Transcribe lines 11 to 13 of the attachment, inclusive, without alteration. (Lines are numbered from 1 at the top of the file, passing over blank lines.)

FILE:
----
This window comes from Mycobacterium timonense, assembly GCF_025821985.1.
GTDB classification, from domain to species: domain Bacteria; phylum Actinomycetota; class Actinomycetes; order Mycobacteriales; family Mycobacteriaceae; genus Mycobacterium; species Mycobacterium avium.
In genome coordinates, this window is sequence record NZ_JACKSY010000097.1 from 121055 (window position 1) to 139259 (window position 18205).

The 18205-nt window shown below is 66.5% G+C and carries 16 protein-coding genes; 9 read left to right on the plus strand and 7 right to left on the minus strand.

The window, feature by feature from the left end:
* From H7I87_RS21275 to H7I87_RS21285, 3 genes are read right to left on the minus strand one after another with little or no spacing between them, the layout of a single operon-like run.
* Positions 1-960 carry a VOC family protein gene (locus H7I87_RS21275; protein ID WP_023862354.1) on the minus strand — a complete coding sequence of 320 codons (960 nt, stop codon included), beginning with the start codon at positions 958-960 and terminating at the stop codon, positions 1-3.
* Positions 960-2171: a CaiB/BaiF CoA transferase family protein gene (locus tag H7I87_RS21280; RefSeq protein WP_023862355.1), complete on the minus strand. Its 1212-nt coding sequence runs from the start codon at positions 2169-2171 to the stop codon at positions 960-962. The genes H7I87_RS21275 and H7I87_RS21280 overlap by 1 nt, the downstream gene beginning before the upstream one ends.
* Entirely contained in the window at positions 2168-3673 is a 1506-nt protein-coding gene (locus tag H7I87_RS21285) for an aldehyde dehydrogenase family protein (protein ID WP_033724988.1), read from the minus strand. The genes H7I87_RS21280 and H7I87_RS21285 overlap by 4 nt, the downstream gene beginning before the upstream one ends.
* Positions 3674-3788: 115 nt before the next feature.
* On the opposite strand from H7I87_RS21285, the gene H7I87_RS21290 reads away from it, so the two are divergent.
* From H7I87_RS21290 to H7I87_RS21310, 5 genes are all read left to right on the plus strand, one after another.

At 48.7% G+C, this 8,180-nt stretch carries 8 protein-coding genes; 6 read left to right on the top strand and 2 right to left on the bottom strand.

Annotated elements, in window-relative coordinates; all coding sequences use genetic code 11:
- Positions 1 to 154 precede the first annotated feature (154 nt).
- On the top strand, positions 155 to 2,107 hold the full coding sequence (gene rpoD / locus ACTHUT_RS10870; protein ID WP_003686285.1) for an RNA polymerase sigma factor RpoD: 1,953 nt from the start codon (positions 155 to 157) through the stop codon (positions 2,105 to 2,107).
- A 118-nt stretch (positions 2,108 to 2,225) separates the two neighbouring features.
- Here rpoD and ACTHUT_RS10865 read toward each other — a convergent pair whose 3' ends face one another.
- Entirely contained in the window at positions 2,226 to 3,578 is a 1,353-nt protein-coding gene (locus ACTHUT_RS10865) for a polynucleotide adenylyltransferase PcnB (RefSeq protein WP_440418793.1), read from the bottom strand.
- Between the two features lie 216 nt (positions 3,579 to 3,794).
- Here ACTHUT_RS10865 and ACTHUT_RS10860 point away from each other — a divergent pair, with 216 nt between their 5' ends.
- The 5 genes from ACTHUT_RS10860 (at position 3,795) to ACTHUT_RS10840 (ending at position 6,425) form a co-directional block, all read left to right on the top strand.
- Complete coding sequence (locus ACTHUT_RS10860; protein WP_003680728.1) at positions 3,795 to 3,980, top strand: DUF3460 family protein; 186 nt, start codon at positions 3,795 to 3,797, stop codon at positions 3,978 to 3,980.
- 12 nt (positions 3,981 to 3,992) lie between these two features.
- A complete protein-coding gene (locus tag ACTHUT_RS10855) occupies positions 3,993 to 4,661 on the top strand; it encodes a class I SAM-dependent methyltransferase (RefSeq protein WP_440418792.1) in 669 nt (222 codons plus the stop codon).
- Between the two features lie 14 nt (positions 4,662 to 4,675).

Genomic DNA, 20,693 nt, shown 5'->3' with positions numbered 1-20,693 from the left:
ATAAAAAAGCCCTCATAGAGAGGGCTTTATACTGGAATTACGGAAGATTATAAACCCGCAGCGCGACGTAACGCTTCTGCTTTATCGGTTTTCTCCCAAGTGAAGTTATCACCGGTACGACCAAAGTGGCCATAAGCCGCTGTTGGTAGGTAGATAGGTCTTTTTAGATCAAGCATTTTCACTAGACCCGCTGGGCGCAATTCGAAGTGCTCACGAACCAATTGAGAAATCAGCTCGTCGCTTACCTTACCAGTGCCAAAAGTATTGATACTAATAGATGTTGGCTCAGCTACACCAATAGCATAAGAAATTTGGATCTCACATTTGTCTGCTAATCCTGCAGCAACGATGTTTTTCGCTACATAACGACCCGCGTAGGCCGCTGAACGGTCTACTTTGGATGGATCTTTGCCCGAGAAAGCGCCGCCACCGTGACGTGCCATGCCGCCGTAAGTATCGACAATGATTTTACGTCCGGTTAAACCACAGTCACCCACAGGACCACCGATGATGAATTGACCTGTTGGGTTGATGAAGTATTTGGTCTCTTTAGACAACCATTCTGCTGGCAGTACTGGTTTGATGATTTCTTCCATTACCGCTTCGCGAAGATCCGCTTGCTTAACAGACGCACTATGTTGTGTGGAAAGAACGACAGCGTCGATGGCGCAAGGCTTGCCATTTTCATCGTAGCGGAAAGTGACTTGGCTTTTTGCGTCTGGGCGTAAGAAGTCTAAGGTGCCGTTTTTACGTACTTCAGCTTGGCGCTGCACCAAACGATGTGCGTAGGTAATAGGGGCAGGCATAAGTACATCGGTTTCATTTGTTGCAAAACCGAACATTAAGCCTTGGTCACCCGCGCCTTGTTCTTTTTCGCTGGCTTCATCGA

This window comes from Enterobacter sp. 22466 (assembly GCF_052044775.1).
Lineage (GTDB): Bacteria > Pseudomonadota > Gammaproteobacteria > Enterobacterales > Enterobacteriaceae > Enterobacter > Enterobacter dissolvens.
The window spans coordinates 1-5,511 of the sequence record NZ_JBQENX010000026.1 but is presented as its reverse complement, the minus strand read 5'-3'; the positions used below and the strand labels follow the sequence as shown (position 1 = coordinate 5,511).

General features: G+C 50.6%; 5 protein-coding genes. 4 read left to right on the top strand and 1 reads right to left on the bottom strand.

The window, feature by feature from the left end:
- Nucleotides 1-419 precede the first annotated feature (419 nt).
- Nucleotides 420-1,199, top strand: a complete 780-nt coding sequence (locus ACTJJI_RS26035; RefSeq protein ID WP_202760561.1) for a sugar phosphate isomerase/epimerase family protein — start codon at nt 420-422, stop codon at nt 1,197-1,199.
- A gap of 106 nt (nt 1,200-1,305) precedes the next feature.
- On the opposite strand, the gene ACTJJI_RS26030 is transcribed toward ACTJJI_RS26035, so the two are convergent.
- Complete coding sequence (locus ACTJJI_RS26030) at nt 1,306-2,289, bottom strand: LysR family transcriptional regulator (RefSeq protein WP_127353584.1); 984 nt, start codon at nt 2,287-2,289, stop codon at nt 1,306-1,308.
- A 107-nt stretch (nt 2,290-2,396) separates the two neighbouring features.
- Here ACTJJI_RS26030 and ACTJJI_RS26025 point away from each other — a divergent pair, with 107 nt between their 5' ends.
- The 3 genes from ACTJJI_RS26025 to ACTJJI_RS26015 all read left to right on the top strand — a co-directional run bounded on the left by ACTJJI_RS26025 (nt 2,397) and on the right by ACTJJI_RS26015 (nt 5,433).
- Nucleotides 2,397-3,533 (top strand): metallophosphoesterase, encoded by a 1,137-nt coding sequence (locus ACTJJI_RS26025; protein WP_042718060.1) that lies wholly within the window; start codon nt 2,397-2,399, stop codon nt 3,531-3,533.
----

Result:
* On the opposite strand from H7I87_RS21285, the gene H7I87_RS21290 reads away from it, so the two are divergent.
* From H7I87_RS21290 to H7I87_RS21310, 5 genes are all read left to right on the plus strand, one after another.

At 48.7% G+C, this 8,180-nt stretch carries 8 protein-coding genes; 6 read left to right on the top strand and 2 right to left on the bottom strand.